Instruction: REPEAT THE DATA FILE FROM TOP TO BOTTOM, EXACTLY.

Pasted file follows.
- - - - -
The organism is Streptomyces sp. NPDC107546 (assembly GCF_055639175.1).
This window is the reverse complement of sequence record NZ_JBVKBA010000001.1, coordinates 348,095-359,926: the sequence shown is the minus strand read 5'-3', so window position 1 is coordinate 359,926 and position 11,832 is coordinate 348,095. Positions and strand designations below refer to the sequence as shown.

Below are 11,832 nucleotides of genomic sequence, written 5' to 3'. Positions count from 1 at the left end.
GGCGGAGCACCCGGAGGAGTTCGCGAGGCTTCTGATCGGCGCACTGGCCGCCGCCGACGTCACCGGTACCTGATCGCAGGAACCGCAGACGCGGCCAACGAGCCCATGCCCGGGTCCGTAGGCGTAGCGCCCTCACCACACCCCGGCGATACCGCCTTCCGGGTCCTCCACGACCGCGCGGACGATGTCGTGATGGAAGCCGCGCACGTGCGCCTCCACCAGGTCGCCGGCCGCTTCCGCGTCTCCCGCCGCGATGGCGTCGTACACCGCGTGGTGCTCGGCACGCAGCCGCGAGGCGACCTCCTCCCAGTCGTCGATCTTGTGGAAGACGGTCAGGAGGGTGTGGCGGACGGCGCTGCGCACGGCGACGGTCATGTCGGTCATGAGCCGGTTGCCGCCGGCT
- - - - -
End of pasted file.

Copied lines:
The organism is Streptomyces sp. NPDC107546 (assembly GCF_055639175.1).
This window is the reverse complement of sequence record NZ_JBVKBA010000001.1, coordinates 348,095-359,926: the sequence shown is the minus strand read 5'-3', so window position 1 is coordinate 359,926 and position 11,832 is coordinate 348,095. Positions and strand designations below refer to the sequence as shown.

Below are 11,832 nucleotides of genomic sequence, written 5' to 3'. Positions count from 1 at the left end.
GGCGGAGCACCCGGAGGAGTTCGCGAGGCTTCTGATCGGCGCACTGGCCGCCGCCGACGTCACCGGTACCTGATCGCAGGAACCGCAGACGCGGCCAACGAGCCCATGCCCGGGTCCGTAGGCGTAGCGCCCTCACCACACCCCGGCGATACCGCCTTCCGGGTCCTCCACGACCGCGCGGACGATGTCGTGATGGAAGCCGCGCACGTGCGCCTCCACCAGGTCGCCGGCCGCTTCCGCGTCTCCCGCCGCGATGGCGTCGTACACCGCGTGGTGCTCGGCACGCAGCCGCGAGGCGACCTCCTCCCAGTCGTCGATCTTGTGGAAGACGGTCAGGAGGGTGTGGCGGACGGCGCTGCGCACGGCGACGGTCATGTCGGTCATGAGCCGGTTGCCGCCGGCT